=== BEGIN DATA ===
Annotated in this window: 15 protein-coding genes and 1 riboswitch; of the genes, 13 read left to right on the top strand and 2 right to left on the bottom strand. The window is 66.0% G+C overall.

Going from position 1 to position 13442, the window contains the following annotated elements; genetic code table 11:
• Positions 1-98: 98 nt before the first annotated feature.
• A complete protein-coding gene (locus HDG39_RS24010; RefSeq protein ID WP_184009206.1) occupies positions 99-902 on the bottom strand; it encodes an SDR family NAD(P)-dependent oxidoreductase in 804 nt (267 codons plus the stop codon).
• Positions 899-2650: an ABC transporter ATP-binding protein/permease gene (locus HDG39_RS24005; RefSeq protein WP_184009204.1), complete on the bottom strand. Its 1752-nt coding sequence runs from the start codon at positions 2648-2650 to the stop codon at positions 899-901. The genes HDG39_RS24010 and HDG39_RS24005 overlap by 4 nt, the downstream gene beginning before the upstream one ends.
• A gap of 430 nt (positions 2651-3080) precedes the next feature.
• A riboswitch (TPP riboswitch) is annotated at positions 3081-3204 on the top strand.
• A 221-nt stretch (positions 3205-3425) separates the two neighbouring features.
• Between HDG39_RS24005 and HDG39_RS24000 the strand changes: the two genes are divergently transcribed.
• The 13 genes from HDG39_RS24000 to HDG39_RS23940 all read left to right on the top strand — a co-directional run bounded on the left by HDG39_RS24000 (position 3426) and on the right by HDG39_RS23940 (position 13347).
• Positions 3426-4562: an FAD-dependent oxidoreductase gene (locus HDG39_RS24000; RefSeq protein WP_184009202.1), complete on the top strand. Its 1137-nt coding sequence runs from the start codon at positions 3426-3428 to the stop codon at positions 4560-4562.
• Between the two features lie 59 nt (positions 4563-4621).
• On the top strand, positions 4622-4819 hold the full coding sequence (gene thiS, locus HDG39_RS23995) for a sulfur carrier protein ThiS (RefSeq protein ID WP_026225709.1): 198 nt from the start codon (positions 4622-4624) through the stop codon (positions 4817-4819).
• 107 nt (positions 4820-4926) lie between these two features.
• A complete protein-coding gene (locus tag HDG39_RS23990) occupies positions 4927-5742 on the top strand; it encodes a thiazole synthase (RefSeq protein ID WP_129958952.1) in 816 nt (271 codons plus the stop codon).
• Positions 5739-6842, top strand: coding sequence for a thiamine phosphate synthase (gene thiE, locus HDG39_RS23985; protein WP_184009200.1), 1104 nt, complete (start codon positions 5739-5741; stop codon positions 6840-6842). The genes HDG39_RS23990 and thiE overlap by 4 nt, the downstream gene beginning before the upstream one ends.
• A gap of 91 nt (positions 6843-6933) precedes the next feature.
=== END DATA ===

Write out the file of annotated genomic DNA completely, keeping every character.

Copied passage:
Annotated in this window: 15 protein-coding genes and 1 riboswitch; of the genes, 13 read left to right on the top strand and 2 right to left on the bottom strand. The window is 66.0% G+C overall.

Going from position 1 to position 13442, the window contains the following annotated elements; genetic code table 11:
• Positions 1-98: 98 nt before the first annotated feature.
• A complete protein-coding gene (locus HDG39_RS24010; RefSeq protein ID WP_184009206.1) occupies positions 99-902 on the bottom strand; it encodes an SDR family NAD(P)-dependent oxidoreductase in 804 nt (267 codons plus the stop codon).
• Positions 899-2650: an ABC transporter ATP-binding protein/permease gene (locus HDG39_RS24005; RefSeq protein WP_184009204.1), complete on the bottom strand. Its 1752-nt coding sequence runs from the start codon at positions 2648-2650 to the stop codon at positions 899-901. The genes HDG39_RS24010 and HDG39_RS24005 overlap by 4 nt, the downstream gene beginning before the upstream one ends.
• A gap of 430 nt (positions 2651-3080) precedes the next feature.
• A riboswitch (TPP riboswitch) is annotated at positions 3081-3204 on the top strand.
• A 221-nt stretch (positions 3205-3425) separates the two neighbouring features.
• Between HDG39_RS24005 and HDG39_RS24000 the strand changes: the two genes are divergently transcribed.
• The 13 genes from HDG39_RS24000 to HDG39_RS23940 all read left to right on the top strand — a co-directional run bounded on the left by HDG39_RS24000 (position 3426) and on the right by HDG39_RS23940 (position 13347).
• Positions 3426-4562: an FAD-dependent oxidoreductase gene (locus HDG39_RS24000; RefSeq protein WP_184009202.1), complete on the top strand. Its 1137-nt coding sequence runs from the start codon at positions 3426-3428 to the stop codon at positions 4560-4562.
• Between the two features lie 59 nt (positions 4563-4621).
• On the top strand, positions 4622-4819 hold the full coding sequence (gene thiS, locus HDG39_RS23995) for a sulfur carrier protein ThiS (RefSeq protein ID WP_026225709.1): 198 nt from the start codon (positions 4622-4624) through the stop codon (positions 4817-4819).
• 107 nt (positions 4820-4926) lie between these two features.
• A complete protein-coding gene (locus tag HDG39_RS23990) occupies positions 4927-5742 on the top strand; it encodes a thiazole synthase (RefSeq protein ID WP_129958952.1) in 816 nt (271 codons plus the stop codon).
• Positions 5739-6842, top strand: coding sequence for a thiamine phosphate synthase (gene thiE, locus HDG39_RS23985; protein WP_184009200.1), 1104 nt, complete (start codon positions 5739-5741; stop codon positions 6840-6842). The genes HDG39_RS23990 and thiE overlap by 4 nt, the downstream gene beginning before the upstream one ends.
• A gap of 91 nt (positions 6843-6933) precedes the next feature.